- Maintain your independence. If you’re not able to get around yourself because of an illness or chronic medical condition, it requires someone else to be there to assist you at all times. This can have a huge impact on your ability to maintain your independence. Exercise can improve your quality of life through all of the methods mentioned above, and improve your chances of maintaining your independence as you get older14.
If you’re staying active into old age, keep at it. If you are just starting out, take it slow and remember to speak to your doctor about your restrictions should you be living with a chronic disease or taking medication.
It’s always important to look for a form of exercise that not only suits your needs, but will keep you interested and going back for more. Even short, low intensity exercise is far better for your body and health than none at all, and the health benefits aren’t only felt when you take part in strenuous and sweat-inducing sessions.
Don’t let thoughts like “I’m too old”, or “I’m too weak” keep you from reaping these enormous benefits as you get older. There are so many different types of routines and exercises you can take part in that can be tailored to exactly what you need, and even adjusted according to your requirements on any given day. As long as you take that first step, it’s a step toward better health and overall well-being… Something you absolutely deserve in your golden years!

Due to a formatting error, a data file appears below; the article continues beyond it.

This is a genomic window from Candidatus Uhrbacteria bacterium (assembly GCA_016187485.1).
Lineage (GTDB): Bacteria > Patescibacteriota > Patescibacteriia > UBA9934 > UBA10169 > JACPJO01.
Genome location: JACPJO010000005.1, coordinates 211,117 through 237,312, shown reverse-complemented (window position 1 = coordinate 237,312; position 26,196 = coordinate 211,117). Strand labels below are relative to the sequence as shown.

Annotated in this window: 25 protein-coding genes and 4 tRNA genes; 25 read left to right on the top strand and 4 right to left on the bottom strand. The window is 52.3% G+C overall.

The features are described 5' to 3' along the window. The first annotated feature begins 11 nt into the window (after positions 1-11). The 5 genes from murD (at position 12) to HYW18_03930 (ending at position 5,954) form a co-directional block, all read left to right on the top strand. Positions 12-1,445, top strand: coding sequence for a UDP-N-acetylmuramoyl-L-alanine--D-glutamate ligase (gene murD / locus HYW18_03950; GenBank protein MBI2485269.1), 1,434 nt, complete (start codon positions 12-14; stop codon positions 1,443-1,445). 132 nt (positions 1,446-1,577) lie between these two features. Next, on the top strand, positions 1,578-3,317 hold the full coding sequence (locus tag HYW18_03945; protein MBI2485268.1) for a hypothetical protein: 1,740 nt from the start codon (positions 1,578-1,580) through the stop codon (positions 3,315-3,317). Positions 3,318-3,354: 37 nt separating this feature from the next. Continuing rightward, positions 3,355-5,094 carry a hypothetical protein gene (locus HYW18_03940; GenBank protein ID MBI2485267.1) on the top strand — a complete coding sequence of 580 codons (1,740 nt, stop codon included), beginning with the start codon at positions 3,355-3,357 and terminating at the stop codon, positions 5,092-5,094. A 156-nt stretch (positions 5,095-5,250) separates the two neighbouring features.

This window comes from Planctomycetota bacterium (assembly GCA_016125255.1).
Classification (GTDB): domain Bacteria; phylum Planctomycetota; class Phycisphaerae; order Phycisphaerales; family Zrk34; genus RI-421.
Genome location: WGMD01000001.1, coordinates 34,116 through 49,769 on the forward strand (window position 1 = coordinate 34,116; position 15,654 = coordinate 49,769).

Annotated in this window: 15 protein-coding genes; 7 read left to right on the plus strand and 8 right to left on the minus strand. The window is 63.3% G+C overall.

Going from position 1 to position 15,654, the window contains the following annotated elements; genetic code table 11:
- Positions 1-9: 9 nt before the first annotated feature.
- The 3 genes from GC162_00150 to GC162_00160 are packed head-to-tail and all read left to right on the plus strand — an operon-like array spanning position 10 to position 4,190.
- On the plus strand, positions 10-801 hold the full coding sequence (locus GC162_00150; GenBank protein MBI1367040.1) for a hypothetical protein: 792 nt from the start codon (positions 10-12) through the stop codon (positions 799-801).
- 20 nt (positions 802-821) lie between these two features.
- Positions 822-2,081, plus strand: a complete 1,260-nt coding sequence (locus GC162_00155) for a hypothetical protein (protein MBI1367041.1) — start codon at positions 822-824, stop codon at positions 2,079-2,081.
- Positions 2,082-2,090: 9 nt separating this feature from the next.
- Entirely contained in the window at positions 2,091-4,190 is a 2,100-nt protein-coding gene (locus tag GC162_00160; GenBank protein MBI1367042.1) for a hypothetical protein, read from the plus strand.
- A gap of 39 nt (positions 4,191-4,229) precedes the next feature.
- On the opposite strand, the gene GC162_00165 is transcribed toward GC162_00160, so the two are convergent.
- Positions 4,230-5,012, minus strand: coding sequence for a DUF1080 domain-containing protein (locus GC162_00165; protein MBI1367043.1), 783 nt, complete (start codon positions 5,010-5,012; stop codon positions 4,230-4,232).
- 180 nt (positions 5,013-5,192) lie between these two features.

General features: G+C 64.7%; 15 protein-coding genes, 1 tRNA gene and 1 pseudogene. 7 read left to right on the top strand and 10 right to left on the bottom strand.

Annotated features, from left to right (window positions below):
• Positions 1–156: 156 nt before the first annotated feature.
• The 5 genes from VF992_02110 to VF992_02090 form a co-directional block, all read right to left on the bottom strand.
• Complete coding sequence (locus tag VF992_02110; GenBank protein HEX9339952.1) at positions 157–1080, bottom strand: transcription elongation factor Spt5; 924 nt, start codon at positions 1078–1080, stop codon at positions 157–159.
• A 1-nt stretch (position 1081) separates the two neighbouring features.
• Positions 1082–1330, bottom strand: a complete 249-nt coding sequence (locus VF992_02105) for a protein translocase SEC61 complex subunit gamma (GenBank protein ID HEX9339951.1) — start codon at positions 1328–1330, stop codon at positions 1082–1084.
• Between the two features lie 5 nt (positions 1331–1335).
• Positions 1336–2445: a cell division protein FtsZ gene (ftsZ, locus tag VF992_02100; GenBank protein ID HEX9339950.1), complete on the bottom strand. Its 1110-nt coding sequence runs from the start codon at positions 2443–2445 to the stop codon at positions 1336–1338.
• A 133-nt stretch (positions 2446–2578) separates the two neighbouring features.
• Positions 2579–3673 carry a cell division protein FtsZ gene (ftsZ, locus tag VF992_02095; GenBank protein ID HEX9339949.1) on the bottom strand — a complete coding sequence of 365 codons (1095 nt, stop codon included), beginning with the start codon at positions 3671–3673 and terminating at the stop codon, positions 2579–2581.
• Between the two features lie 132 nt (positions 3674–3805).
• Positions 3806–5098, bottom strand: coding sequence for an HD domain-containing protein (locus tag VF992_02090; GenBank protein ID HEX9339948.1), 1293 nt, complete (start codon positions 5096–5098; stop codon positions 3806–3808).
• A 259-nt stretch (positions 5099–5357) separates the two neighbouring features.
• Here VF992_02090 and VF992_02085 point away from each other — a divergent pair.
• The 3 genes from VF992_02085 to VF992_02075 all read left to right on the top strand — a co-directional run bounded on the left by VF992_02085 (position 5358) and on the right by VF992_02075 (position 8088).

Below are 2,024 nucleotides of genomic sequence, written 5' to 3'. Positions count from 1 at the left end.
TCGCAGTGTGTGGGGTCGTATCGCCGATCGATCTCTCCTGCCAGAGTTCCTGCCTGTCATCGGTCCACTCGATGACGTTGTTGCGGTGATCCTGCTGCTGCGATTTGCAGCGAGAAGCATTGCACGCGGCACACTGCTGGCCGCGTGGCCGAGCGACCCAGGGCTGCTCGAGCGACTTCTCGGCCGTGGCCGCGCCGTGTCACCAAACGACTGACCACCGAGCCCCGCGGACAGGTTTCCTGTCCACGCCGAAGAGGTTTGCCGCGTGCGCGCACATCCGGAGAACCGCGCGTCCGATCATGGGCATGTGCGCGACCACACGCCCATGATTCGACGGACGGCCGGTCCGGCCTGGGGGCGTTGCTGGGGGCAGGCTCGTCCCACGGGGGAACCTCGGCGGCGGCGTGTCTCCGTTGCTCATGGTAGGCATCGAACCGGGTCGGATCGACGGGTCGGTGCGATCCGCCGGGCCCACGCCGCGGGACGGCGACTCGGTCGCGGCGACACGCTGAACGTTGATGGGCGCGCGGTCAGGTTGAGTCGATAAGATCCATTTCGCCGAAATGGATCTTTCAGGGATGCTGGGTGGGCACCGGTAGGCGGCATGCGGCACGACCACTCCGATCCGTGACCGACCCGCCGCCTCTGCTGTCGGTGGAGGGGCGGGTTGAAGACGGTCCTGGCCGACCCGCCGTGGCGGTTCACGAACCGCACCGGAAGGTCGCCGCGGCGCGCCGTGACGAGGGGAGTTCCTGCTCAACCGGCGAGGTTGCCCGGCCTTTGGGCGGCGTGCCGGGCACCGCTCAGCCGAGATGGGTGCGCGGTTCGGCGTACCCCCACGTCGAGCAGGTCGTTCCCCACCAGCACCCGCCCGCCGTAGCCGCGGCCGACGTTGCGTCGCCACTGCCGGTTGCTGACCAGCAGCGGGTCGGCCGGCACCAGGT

- Garatachea, N., et al. Exercise Attenuates the Major Hallmarks of Aging. Rejuvenation Research. 2015. 18(1).
- Bushak, L. Stanislaw Kowalski, 104-Year-Old Runner, Breaks Record For 100-Meter Dash In Europe. Medical News Daily. 2014.
- Jarratt, P. Kelly Slater. Encyclopaedia Britannica. 2019.
- Archer, T. Health benefits for ageing: positive affect and life satisfaction, exercise and coping, and telomere length. J Ment Health Aging. 2017. 1(1):13-17.
- Vina, J., et al. Exercise: the lifelong supplement for healthy ageing and slowing down the onset of frailty. The Journal of Physiology. 594(8).
- Taheri, M., & Irandoust, K. The Exercise-Induced Weight Loss Improves Self-Reported Quality of Sleep in Obese Elderly Women with Sleep Disorders. Sleep and Hypnosis. A Journal of Clinical Neuroscience and Psychopathology. 2017.
- Sallam, N., & Laher, I. Exercise Modulates Oxidative Stress and Inflammation in Aging and Cardiovascular Diseases. Oxidative Medicine and Cellular Longevity. 2016. 7239639:32.
- Gill, L., et al. Weight Management in Older Adults. Current Obesity Reports. 2015. 4(3):379-388.
- Duzel, E., et al. Can physical exercise in old age improve memory and hippocampal function? Brain. 2016. 139(3):662-673.
- Geda, Y., et al. Physical Exercise, Aging, and Mild Cognitive Impairment. Arch Neurol. 2010. 67(1):80-86.
- Barnes, J. Exercise, cognitive function, and aging. Advances in Physiology Education. 2015.
- Basso, J., & Suzuki, W. The Effects of Acute Exercise on Mood, Cognition, Neurophysiology, and Neurochemical Pathways: A Review. Brain Plasticity. 2017. 2(2):127-152.
- Allison, S., et al. High and odd impact exercise training improved physical function and fall risk factors in community-dwelling older men. J Musculoskelet Neuronal Interact. 2018. 18(1):100-107.
- Cartee, G., et al. Exercise Promotes Healthy Aging of Skeletal Muscle. Cell Metabolism. 2016. 23(6):2034-1047.